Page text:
Studies on gay adoption
This study aimed to identify the social representations of adoption by homosexual couples in the Brazilian reality. Structured interviews and sociodemographic questionnaires were used and were analyzed using the IRaMuTeQ software, which organized the social representations into classes of lexical proximity. Results showed, a Descending Hierarchical Classification, with two classes in the corpus of same-sex parent adoption and five classes in the corpus about childhood development. These mainly highlighted positive social representations, always seeking the best for the adoptee as the justification, however, unfavorable positions found reflected the fear that the child would not be able to cope with the family model. In this sense, it is believed that the social representations about adoption by homosexual couples documented in this study indicate concepts that could support social interventions that increase the civil rights of homosexual parents.
A Review and Critique of Research on Same-Sex Parenting and Adoption.
LGBT adoption - Wikipedia
So, if you are a fan of data and research, here is an itemized review of every single study done on the subject of same-sex parenting: A Review and Critique of Research on Same-Sex Parenting and Adoption. Are the outcomes for children of gay, lesbian, or bisexual parents in general the same as those for heterosexual parents? That controversial question is discussed here in a detailed review of the social science literature in three parts:. Relationship instability appears to be higher among gay and lesbian parent couples and may be a key mediating factor influencing outcomes for children. With respect to part 2, while parental self-reports usually present few significant differences, social desirability or self-presentation bias may be a confounding factor.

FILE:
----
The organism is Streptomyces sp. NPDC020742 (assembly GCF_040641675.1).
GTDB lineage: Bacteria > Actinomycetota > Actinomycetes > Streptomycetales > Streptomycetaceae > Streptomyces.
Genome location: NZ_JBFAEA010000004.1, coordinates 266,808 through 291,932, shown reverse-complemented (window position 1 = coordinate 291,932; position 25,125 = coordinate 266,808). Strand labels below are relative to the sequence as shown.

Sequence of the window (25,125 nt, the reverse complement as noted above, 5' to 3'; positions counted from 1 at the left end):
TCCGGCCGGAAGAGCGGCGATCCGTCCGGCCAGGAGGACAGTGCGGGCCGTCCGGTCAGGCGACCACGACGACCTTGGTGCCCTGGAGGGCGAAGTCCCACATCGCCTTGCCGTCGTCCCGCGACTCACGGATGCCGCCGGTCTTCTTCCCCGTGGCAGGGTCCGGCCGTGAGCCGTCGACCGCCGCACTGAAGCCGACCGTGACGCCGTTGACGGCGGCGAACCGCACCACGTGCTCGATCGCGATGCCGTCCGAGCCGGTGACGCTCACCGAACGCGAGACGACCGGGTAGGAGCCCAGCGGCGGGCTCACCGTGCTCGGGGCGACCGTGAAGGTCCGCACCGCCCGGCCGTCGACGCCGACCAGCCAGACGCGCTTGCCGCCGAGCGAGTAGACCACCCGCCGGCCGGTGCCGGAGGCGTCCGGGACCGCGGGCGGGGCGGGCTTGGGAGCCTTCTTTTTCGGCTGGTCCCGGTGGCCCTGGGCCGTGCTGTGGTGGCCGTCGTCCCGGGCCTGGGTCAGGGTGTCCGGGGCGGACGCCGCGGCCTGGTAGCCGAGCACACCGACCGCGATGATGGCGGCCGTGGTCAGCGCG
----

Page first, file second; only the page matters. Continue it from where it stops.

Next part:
Joint adoption by same-sex couples is legal in twenty-seven countries as well as several subnational jurisdictions and dependent territories. Furthermore, some form of step-child adoption is legal for same-sex couples in five countries. Given that constitutions and statutes usually do not address the adoption rights of LGBT persons, judicial decisions often determine whether they can serve as parents either individually or as couples. The existing body of research on outcomes for children with LGBT parents includes limited studies that consider the specific case of adoption. Moreover, where studies do mention adoption they often fail to distinguish between outcomes for unrelated children versus those in their original family or step-families, causing research on the more general case of LGBT parenting to be used to counter the claims of LGBT-adoption opponents.
Social science literature regarding child well-being was being used within these cases, and the American Sociological Association sought to provide a concise evaluation of the literature through an amicus curiae brief. The authors were tasked in the assistance of this legal brief by reviewing literature regarding the well-being of children raised within same-sex parent families. This article includes our assessment of the literature, focusing on those studies, reviews and books published within the past decade. We conclude that there is a clear consensus in the social science literature indicating that American children living within same-sex parent households fare just, as well as those children residing within different-sex parent households over a wide array of well-being measures: academic performance, cognitive development, social development, psychological health, early sexual activity, and substance abuse.